In addition, working within an “hourly” mindset can make staff feel limited about what they can accomplish in a given month. Especially on smaller accounts, staff can quickly use up hours, between making campaign edits, strategic meetings and creating reports. Once you’ve burnt through hours for a month, you may feel forced to either go over hours or wait until another month to further implement your strategy for a client. Waiting to implement a new tactic can then cost the client in terms of delayed results.
A flat fee model helps to balance the pros and cons of both the percentage of spend and hourly rate models. A client pays a single pre-determined fee per month for management, while the actual level of work on the agency’s end may reasonably vary from month to month.
This type of model, common among agencies that sell low-budget services, can help to alleviate concerns over a percentage of spend or set number of hours properly covering the amount of work. You can set tiers with flat fees (for instance, starting with a minimum of $500/month for any accounts spending up to $2,000 monthly).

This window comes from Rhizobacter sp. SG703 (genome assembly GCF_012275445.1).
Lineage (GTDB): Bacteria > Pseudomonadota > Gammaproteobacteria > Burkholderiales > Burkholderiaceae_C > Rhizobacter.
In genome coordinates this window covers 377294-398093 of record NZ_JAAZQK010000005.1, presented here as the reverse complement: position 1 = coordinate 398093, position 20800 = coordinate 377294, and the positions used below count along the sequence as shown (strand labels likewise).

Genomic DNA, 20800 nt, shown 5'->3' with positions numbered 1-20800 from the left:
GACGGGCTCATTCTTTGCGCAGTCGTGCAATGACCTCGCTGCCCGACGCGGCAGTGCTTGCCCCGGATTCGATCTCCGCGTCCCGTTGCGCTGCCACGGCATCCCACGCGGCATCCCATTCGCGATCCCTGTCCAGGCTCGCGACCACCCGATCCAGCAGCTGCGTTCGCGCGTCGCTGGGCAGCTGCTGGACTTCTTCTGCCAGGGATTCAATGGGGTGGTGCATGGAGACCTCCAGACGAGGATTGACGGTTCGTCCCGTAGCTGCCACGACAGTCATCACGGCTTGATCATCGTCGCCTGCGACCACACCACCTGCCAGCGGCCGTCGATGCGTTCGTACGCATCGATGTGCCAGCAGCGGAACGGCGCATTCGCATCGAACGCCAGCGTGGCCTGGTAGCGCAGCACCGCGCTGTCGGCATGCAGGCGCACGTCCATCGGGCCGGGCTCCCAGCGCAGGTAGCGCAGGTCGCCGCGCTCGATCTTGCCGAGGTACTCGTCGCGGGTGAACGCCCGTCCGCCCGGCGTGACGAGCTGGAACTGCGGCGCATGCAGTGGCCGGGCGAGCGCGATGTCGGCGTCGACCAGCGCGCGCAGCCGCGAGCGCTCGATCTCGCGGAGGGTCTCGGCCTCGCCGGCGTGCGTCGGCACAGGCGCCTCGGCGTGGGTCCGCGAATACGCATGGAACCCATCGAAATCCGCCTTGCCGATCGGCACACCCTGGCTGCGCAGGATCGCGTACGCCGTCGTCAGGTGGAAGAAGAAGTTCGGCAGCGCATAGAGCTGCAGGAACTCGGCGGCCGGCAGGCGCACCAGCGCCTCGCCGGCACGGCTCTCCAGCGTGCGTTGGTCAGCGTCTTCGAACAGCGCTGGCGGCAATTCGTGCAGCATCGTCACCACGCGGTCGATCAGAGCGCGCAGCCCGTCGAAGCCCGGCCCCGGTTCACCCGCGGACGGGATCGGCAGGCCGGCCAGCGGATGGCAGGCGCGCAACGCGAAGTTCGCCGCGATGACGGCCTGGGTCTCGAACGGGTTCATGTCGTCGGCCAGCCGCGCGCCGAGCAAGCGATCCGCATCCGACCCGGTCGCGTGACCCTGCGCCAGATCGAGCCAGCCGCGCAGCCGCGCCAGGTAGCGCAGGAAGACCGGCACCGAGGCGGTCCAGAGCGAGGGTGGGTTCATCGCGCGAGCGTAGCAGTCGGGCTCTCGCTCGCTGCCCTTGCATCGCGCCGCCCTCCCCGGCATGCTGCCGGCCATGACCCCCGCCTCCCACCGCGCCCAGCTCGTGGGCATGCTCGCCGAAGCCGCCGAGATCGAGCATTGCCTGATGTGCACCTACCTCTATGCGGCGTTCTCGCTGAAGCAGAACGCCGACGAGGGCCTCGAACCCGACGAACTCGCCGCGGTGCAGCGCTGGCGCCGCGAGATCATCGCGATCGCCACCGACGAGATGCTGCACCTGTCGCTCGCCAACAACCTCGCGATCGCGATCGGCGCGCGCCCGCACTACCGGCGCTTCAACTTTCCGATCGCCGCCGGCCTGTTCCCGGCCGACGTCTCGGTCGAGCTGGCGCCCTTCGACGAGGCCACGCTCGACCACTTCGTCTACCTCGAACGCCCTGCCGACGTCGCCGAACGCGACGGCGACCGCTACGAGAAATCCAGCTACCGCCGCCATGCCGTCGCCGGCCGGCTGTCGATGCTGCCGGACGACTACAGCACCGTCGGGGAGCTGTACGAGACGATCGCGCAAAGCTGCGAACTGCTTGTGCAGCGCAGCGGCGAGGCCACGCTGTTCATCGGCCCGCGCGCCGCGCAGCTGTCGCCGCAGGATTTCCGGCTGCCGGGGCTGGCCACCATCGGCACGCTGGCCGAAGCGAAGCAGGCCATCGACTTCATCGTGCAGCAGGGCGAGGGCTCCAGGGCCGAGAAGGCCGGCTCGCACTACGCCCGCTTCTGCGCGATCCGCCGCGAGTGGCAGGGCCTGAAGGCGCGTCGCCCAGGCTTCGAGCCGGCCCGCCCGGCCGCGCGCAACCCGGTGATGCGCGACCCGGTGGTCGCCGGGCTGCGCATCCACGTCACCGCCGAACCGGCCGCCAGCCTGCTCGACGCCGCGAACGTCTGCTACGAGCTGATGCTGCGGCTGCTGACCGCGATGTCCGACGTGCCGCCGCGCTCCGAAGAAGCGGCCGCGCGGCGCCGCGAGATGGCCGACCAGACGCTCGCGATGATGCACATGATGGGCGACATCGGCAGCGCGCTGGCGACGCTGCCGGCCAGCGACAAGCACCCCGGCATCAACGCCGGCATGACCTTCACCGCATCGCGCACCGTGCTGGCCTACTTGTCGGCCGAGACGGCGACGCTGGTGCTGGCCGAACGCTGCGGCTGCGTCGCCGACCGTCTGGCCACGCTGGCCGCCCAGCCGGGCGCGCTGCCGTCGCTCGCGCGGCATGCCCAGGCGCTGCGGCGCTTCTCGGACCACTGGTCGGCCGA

The downside though is that this fee can prove inflexible without proper safeguards. For instance, without some sort of tier in place to scale fees higher for higher spend, an agency can lose money for a rapidly increased budget. Conversely, if an account reduces spend for any reason, the client doesn’t benefit from reduced management fees.
Profit-based billing requires payment only when the client sees a concrete return on investment from a PPC campaign. This payment could be a percentage of ROI that came directly from ads or a tiered system of fees based on the level of return seen.
This system obviously benefits the client in that they don’t have to pay unless a campaign is actually working for them. In turn, the agency has an urgent motivation to make a campaign successful in order to profit more. In any of the other cases, an agency would receive the same fee whether a campaign has a 2x or 10x return on investment. Within a system of profit-based billing, the agency would make significantly more from a 10x return.